Betty Henderson once ended a relationship because of her boyfriend’s chewing noises.
“If I’m going into the office or working from a public place, I would always take my noise-canceling headphones to deal with people snacking,” Henderson tells Inverse. “I would only ask people to stop if I’m very close to them. It’s caused regular arguments with my family my whole life and was a huge point of tension in my last relationship.”
When she confronted her then-boyfriend and told him that certain sounds (loud chewing, annoying mouth noises, sniffing) made her insides curdle, he said she was “difficult.” They broke up.
“There isn’t a single day where I’m free of misophonia.”
A marketing and comms executive, Henderson suffers from misophonia, a condition in which people experience intense anger and disgust when they hear other people make specific noises. If you’ve never experienced it, it is hard to understand, but for Henderson and many like her, misophonia ruins friendships and causes deep family rifts.
It’s human to feel annoyed (or even infuriated) by the ambient noise created by those around us. Maybe you’ve experienced it at work when your officemate slurps their coffee. Or on an airplane when the person sitting next to you eats an apple with their mouth open, lips smacking, crunching, squelching. But did it make you so angry you wanted to punch a hole in the fuselage? Or quit your job? If so, you might have misophonia.
What is misophonia?
There are three common kinds of sounds that can trigger people with misophonia:
- Eating sounds
- Nose and throat sounds
- Repetitive, environmental sounds (clicking pens or tapping keyboards)
Approximately 20 percent of all people have misophonia to some extent, but for the unlucky among us, it is excruciating. The worst sufferers feel overwhelming rage and panic when they hear certain aural triggers. They describe it as a fight-or-flight type response — and it can seriously affect their day-to-day lives.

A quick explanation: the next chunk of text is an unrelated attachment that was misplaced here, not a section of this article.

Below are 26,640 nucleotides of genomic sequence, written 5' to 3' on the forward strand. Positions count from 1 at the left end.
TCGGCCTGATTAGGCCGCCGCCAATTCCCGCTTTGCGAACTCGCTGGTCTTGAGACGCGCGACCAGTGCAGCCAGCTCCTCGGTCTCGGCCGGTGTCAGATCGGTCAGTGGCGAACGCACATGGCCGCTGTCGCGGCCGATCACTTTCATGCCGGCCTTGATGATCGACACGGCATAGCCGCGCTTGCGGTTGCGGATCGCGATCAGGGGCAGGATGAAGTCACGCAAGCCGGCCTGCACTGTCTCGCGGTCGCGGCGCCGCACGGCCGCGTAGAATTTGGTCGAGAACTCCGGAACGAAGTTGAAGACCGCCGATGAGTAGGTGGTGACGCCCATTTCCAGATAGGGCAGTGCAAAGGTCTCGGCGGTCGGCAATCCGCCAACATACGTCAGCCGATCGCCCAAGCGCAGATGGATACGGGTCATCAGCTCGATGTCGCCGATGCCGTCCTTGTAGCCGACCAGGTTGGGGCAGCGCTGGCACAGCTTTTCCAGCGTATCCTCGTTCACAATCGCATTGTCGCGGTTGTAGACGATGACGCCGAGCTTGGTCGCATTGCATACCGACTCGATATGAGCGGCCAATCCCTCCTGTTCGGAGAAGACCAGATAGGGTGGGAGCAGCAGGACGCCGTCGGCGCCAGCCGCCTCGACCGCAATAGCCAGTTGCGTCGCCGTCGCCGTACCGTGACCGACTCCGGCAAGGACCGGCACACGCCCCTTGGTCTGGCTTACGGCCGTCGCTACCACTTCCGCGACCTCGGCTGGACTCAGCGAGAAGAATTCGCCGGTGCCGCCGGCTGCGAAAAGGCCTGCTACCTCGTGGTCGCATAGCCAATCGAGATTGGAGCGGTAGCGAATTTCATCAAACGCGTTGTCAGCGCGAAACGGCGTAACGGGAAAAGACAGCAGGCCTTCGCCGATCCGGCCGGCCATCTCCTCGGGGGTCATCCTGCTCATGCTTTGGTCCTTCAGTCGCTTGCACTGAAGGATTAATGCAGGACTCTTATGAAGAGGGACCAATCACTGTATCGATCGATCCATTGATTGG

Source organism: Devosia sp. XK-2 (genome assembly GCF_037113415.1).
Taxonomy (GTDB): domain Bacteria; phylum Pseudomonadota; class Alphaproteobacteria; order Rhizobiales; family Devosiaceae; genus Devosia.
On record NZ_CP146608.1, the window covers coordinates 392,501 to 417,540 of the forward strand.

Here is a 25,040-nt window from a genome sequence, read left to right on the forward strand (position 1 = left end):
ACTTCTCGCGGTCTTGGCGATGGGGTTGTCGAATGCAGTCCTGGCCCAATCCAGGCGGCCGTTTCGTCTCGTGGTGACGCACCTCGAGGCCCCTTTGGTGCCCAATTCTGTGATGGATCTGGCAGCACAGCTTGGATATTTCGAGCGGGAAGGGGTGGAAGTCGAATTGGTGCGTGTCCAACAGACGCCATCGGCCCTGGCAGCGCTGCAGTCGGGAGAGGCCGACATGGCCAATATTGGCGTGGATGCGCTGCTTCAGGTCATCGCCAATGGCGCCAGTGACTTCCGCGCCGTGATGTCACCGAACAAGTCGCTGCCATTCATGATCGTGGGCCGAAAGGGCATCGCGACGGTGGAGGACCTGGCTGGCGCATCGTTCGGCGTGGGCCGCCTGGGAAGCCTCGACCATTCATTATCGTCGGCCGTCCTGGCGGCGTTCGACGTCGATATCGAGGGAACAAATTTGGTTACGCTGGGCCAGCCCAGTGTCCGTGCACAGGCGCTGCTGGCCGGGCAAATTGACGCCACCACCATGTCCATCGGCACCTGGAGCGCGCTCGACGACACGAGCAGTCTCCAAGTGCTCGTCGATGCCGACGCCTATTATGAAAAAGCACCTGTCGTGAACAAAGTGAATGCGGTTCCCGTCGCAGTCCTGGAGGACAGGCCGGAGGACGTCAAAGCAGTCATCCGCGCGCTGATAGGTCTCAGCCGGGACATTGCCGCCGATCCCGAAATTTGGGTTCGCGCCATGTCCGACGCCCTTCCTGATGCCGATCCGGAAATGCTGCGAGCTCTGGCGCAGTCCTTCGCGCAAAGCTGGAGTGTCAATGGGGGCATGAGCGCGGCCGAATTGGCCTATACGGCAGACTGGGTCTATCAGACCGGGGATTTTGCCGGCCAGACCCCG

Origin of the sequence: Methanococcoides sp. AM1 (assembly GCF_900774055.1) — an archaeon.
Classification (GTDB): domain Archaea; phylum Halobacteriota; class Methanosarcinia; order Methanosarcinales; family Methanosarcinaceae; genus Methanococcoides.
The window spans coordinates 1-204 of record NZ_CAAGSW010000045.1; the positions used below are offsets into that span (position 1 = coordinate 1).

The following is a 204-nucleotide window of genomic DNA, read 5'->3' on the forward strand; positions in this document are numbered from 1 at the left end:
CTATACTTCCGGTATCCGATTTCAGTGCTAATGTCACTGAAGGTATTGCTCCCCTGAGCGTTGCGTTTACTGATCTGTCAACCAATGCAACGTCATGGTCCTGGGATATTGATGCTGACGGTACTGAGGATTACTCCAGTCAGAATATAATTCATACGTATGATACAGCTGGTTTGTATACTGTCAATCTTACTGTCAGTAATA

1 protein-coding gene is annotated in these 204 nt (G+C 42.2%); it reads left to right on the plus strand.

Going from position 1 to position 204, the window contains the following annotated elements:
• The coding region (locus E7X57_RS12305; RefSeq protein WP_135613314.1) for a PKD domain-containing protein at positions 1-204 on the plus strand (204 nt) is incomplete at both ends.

“For as long as I can remember, I’ve always hated the sound of people eating and snoring — they’re the worst ones — but also things like people biting their nails,” says Maddy Mussen, a journalist and long-time misophoniac from London.
For Mussen, Henderson, and others like them, misophonia can ruin their day — while non-sufferers have no idea what they did wrong.
“It makes me sound like a raging b*tch to ask you to chew quieter.”
“There isn’t a single day where I’m free of misophonia or where I don’t think about it,” says Mussen.
“I avoid so many things because of it. I won’t sit in the same room as some people when I know they’re eating and I’m not because it’s so unbearable it makes me want to rip out my own hair and scream,” she adds.
Mussen struggles too with the social fallout of leaving a situation when she can’t bear a sound any longer.
“I will just leave if I hear certain things I don’t like, like if a colleague is eating near me,” she says.
“Not only are you in deep discomfort but you also hate yourself for hating the noises. People don’t really respect it, and I understand. If you don’t have misophonia, it makes me sound like a raging b*tch to ask you to chew quieter or to demand not to sleep in the same room as someone. The worst part is you hate yourself for asking. No one wants to ask.”
A spectrum of suffering
There is a spectrum in terms of the severity of people’s experiences with misophonia, says Jane Gregory, a Clinical Psychologist and Doctoral Research Fellow at the University of Oxford.